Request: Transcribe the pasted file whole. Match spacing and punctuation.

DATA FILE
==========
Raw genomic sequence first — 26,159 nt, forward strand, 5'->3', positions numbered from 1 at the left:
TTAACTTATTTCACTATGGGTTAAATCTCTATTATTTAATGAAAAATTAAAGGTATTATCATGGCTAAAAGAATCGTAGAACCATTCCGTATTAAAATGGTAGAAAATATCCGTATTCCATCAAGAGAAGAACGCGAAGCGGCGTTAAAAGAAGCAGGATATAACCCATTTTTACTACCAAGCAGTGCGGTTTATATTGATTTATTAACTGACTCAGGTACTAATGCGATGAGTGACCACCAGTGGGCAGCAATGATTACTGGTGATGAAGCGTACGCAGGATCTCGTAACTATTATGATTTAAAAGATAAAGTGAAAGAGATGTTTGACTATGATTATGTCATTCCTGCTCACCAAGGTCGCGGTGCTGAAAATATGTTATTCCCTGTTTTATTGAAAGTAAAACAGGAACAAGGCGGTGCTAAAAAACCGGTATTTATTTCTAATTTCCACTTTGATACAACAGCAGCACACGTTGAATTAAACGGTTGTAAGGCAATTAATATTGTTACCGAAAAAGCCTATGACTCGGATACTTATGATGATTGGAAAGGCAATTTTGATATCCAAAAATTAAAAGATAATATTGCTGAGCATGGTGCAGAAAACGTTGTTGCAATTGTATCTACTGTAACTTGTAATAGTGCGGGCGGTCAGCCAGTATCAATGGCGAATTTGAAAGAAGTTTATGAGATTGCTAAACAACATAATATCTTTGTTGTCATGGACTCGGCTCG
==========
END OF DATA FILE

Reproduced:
Raw genomic sequence first — 26,159 nt, forward strand, 5'->3', positions numbered from 1 at the left:
TTAACTTATTTCACTATGGGTTAAATCTCTATTATTTAATGAAAAATTAAAGGTATTATCATGGCTAAAAGAATCGTAGAACCATTCCGTATTAAAATGGTAGAAAATATCCGTATTCCATCAAGAGAAGAACGCGAAGCGGCGTTAAAAGAAGCAGGATATAACCCATTTTTACTACCAAGCAGTGCGGTTTATATTGATTTATTAACTGACTCAGGTACTAATGCGATGAGTGACCACCAGTGGGCAGCAATGATTACTGGTGATGAAGCGTACGCAGGATCTCGTAACTATTATGATTTAAAAGATAAAGTGAAAGAGATGTTTGACTATGATTATGTCATTCCTGCTCACCAAGGTCGCGGTGCTGAAAATATGTTATTCCCTGTTTTATTGAAAGTAAAACAGGAACAAGGCGGTGCTAAAAAACCGGTATTTATTTCTAATTTCCACTTTGATACAACAGCAGCACACGTTGAATTAAACGGTTGTAAGGCAATTAATATTGTTACCGAAAAAGCCTATGACTCGGATACTTATGATGATTGGAAAGGCAATTTTGATATCCAAAAATTAAAAGATAATATTGCTGAGCATGGTGCAGAAAACGTTGTTGCAATTGTATCTACTGTAACTTGTAATAGTGCGGGCGGTCAGCCAGTATCAATGGCGAATTTGAAAGAAGTTTATGAGATTGCTAAACAACATAATATCTTTGTTGTCATGGACTCGGCTCG